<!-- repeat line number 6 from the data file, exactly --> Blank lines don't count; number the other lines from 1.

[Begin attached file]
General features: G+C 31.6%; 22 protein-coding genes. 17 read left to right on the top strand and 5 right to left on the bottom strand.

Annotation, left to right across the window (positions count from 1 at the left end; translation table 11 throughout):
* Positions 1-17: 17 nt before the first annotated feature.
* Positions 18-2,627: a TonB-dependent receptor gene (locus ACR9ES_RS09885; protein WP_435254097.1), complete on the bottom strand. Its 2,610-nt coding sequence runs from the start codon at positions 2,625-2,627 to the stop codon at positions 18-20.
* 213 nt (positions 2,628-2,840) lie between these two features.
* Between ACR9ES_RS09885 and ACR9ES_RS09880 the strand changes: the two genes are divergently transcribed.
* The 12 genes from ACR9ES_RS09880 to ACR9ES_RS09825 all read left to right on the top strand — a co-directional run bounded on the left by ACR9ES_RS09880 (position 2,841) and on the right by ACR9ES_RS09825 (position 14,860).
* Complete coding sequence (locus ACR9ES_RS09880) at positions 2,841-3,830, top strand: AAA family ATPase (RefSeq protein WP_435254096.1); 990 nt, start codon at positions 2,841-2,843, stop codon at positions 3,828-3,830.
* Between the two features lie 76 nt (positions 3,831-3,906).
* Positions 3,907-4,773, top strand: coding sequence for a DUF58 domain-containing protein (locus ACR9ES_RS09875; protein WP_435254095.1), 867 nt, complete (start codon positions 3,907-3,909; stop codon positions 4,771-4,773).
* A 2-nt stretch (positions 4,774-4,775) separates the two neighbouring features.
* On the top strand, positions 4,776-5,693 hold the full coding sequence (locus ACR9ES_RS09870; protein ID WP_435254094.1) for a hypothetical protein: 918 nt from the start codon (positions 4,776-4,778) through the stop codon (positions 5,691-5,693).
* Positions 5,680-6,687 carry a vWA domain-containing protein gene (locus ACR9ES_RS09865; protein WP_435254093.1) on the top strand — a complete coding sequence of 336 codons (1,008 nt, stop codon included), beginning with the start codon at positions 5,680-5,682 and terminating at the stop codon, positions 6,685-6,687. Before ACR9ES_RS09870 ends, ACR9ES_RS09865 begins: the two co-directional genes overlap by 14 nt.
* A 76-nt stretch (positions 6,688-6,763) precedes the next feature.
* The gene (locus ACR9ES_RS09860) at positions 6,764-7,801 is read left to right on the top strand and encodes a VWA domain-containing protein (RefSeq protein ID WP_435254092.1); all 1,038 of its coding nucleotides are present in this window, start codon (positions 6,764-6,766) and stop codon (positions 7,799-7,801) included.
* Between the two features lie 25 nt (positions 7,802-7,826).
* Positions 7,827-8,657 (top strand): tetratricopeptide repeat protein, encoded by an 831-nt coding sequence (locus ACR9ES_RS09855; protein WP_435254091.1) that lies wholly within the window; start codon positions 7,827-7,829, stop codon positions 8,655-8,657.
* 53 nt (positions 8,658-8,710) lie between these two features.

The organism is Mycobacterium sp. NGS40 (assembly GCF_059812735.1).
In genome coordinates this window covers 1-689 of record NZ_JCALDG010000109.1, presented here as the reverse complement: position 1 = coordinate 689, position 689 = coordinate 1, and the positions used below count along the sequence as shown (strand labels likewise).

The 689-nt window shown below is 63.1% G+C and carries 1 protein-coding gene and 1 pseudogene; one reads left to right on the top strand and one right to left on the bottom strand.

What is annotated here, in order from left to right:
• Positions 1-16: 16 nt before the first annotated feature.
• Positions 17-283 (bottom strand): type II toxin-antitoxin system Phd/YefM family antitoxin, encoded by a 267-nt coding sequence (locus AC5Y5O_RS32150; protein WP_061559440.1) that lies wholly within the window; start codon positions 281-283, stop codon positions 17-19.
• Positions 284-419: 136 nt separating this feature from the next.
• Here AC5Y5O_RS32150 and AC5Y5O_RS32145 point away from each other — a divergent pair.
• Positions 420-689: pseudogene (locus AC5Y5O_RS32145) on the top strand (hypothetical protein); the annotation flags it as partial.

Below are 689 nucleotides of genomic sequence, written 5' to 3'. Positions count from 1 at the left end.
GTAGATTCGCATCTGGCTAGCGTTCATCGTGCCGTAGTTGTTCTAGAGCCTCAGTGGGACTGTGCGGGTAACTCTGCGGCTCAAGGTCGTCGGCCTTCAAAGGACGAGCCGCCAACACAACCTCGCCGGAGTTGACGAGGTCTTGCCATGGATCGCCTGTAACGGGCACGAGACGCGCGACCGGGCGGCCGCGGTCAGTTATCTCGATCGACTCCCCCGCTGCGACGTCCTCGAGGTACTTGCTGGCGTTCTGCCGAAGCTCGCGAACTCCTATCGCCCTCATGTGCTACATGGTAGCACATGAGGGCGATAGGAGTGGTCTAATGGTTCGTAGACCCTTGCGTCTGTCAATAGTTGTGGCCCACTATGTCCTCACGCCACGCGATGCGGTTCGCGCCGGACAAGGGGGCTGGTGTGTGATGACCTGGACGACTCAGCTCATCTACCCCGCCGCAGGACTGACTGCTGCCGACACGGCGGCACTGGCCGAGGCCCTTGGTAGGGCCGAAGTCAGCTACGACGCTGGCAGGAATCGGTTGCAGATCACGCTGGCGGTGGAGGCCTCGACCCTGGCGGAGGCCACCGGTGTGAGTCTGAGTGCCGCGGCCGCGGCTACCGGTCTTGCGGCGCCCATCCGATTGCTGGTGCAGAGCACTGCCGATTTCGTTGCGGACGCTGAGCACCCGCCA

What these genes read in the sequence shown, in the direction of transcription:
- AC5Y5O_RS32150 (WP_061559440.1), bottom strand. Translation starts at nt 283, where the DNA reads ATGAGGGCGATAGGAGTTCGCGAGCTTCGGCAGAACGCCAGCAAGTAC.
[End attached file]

* Between ACR9ES_RS09885 and ACR9ES_RS09880 the strand changes: the two genes are divergently transcribed.